BROWN: And our thanks to Blake Essig in Taipei.
Democratic Congressman Raja Krishnamoorthi went on that Taiwan visit with Speaker Pelosi. He joins us tonight.
Hi, Congressman. Welcome to the show.
You're well aware of the controversies surrounding this trip. The head of your party, the president of the United States, was not thrilled. What was accomplished?
REP. RAJA KRISHNAMOORTHI (D-IL): I think a couple things. One, especially in light of what we've seen in Ukraine, it's so important for us to shore up our alliances with our partners and friends in that part of the world where China has been throwing its elbows militarily long before we visited Taiwan, and it continues today.
And secondly, we also want to shore up our economic partnership with these folks.
We talked a lot about the Chips and Science Act, which we passed last week. In light of that and, in part, due to that -- for instance, Taiwan is investing $25 billion in American manufacturing facilities for semiconductor manufacturing.
So that is really important as well because they are looking to increasingly move their investments from the Peoples of Republic of China to places like the United States. And we want to be there to encourage that.
BROWN: But it came with risks, right? I mean, since the visit, China has escalated military intimidation against Taiwan by firing multiple missiles. You know, lots of warnings. You're hearing it also concern from the U.S. side as well.
Were the benefits you laid out of this trip really worth the -- the risk to Taiwan and the United States here and the consequences?
KRISHNAMOORTHI: Absolutely, 100 percent. If the cost of avoiding those risks is ceding control of Taiwan or even ceding control of our travel schedule to the Chinese Communist Party, we're not going to pay that price.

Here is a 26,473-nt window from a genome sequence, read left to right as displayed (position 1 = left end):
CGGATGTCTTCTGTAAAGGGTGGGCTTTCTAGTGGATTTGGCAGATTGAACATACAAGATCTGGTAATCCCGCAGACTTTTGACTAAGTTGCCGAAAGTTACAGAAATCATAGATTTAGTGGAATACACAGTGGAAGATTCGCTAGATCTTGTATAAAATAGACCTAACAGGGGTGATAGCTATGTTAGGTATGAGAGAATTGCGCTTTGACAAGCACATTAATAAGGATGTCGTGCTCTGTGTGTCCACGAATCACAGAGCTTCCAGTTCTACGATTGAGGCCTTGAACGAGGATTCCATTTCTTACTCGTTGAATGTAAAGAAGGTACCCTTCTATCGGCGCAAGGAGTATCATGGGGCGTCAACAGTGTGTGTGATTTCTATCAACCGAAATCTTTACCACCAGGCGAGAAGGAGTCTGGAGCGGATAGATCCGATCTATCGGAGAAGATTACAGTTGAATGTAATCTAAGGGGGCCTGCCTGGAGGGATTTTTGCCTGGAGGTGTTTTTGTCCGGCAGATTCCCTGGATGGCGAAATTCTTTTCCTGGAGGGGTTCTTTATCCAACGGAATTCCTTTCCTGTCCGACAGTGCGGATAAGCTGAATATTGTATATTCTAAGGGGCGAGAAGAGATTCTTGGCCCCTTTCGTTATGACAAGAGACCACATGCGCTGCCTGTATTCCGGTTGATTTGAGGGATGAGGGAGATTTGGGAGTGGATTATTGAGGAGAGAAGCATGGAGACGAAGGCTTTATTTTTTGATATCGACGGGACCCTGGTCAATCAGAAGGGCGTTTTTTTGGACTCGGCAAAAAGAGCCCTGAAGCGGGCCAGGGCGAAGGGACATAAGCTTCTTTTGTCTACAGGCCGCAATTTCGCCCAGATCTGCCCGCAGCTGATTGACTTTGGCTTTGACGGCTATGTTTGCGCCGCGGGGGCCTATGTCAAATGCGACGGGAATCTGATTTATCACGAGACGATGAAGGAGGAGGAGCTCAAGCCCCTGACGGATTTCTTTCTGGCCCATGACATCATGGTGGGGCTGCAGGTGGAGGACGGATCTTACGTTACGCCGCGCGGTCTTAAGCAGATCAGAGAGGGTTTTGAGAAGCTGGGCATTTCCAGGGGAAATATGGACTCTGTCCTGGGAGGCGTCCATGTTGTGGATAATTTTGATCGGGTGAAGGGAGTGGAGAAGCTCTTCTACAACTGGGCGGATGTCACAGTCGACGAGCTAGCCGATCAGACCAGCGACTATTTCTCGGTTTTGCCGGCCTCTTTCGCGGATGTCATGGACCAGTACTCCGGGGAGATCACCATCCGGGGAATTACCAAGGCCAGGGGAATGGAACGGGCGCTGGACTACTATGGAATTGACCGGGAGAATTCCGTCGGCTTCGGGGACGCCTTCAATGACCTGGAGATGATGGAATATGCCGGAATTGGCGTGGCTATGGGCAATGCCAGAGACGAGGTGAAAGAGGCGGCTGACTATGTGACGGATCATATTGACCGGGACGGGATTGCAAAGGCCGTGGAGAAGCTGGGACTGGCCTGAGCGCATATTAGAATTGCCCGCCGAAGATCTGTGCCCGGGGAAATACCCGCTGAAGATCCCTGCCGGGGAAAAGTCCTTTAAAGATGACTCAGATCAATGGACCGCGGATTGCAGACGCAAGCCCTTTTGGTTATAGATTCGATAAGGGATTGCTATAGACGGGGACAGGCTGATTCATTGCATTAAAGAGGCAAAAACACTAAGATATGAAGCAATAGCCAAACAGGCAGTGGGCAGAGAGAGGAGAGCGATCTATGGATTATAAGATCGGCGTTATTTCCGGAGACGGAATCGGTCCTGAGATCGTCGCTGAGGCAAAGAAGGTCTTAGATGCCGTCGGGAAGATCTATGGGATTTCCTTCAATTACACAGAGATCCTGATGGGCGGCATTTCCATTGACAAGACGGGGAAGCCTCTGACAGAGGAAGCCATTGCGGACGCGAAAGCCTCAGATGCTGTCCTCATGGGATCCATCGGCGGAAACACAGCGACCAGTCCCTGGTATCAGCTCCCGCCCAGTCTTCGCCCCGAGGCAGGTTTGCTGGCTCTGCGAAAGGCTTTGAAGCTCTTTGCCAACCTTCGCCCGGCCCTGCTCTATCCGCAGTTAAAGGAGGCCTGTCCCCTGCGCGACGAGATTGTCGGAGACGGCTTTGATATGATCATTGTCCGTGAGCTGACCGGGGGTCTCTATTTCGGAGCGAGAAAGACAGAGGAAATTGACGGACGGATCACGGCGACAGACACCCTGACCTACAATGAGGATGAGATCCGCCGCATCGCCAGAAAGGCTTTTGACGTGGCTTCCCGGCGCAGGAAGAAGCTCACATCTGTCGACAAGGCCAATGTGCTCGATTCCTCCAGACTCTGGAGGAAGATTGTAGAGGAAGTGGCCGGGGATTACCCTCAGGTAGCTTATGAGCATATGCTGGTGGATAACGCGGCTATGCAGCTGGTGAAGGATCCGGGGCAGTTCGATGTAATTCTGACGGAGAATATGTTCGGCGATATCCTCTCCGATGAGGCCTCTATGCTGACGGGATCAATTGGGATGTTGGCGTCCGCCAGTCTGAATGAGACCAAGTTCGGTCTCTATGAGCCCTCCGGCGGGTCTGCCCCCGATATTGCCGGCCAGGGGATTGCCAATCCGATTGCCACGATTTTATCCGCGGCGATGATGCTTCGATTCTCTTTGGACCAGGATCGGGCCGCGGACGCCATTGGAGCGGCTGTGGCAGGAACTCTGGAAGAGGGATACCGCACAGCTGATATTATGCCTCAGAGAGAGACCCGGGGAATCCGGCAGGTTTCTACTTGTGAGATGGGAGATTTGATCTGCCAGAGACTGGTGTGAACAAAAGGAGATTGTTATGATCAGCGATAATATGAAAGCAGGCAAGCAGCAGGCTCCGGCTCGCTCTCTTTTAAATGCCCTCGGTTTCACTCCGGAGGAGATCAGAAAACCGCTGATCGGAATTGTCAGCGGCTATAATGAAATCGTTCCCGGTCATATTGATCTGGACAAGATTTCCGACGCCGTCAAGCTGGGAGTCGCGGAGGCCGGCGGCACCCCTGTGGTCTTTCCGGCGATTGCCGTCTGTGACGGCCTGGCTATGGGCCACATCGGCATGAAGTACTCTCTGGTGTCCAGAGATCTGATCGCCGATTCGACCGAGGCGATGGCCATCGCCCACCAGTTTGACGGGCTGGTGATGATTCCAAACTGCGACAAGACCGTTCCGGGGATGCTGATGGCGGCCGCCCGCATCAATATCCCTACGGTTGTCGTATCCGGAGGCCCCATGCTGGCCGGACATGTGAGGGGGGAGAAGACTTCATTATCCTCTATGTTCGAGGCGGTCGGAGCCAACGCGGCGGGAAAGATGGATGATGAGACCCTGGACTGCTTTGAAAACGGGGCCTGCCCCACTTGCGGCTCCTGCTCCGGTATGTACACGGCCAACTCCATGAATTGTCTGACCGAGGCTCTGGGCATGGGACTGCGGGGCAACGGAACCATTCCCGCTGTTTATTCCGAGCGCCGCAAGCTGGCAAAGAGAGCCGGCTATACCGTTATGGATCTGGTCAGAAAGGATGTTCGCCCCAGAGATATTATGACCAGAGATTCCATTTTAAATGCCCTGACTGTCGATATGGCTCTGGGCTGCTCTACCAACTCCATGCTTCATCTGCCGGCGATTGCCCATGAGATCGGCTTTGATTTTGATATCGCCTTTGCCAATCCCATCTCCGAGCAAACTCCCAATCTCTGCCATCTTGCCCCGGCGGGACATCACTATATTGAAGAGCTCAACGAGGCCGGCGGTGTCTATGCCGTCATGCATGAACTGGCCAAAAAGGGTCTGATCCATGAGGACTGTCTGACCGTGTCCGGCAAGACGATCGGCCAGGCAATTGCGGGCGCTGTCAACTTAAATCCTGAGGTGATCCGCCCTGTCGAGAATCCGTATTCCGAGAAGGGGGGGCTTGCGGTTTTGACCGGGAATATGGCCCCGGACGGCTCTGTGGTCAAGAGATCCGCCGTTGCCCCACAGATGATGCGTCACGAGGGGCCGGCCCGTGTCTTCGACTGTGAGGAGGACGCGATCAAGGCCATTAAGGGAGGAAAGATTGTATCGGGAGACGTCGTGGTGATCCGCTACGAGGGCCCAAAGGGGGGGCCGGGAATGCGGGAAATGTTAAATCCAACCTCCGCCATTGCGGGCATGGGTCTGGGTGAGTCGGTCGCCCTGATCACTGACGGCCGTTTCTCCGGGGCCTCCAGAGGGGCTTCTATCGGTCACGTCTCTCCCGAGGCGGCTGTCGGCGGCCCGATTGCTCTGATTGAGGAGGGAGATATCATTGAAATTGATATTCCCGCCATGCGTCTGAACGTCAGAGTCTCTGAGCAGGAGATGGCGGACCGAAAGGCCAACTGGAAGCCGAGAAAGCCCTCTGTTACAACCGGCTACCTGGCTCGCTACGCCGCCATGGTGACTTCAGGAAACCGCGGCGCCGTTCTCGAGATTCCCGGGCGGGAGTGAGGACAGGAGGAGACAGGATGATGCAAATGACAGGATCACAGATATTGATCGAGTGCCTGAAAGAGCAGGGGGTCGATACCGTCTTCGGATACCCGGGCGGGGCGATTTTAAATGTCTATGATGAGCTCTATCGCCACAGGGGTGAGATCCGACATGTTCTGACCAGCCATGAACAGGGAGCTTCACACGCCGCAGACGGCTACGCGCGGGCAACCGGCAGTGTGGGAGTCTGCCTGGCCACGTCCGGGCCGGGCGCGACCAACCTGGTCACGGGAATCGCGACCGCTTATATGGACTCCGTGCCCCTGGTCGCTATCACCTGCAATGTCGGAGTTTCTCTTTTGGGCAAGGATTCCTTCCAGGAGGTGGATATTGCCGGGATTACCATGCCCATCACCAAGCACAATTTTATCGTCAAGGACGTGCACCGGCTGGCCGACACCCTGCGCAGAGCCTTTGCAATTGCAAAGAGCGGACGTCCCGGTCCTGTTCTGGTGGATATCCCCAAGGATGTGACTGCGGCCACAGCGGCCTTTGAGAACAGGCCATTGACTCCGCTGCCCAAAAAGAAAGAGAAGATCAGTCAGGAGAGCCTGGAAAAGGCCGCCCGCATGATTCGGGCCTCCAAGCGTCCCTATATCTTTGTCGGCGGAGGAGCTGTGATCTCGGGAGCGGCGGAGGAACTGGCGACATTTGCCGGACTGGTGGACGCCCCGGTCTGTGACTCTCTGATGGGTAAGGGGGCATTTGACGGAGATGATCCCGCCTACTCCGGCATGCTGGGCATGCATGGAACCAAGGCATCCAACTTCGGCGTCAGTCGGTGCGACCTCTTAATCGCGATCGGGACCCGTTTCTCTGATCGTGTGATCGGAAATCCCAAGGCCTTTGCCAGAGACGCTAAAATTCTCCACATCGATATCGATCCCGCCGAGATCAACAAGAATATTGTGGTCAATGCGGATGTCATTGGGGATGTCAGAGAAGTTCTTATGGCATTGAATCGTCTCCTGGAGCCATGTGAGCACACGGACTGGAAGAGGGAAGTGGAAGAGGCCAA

Unfortunately, the only thing the folks who run the Chinese Communist Party respect is strength. We have to show strength in order to keep peace and stunt in that stability in that region.
BROWN: Let me ask you this because it leaked out as someplace Nancy Pelosi and the delegation as someplace Nancy Pelosi and the delegation were going to go.
If it had not leaked out, would you have gone?: Because it was the public sphere you had to go then because it didn't look like the Chinese leader was dictating your travel schedule.
KRISHNAMOORTHI: We were going to go regardless. This was planned before but, unfortunately, Speaker Pelosi, myself and others, came down with COVID, so we are unable to go down before.
At the end of the day, we need to be there meeting with our partners and allies who feel tremendous kind of almost insecurity about Chinese aggression.
And so we have to make sure that we do everything we can to restore their confidence that we are there with them, and so we are going to do that.
BROWN: So I want to get to domestic affairs in a moment, but one more question on this point of Taiwan.
The U.S. has occupied sort of an awkward middle position when it comes to Taiwan but still holding the line that, look, we have a One China policy.
Does this trip create the perception at the very least of full-fledged support of Taiwanese independence, a perception of a change in policy?
KRISHNAMOORTHI: I don't believe so. I believe that we basically reaffirmed our six assurances, our joint communiques to the Chinese government, the PRC, as well as what is obligated under the Taiwan Relations Act.
But one very important part of the Taiwan Relations Act is affirming and supporting Taiwan's right to defend itself.
And we're going to continue to do that, even at the same time that we're trying to make sure that there's peace and stability across the Taiwan Strait.
BROWN: All right, I want to turn back home here.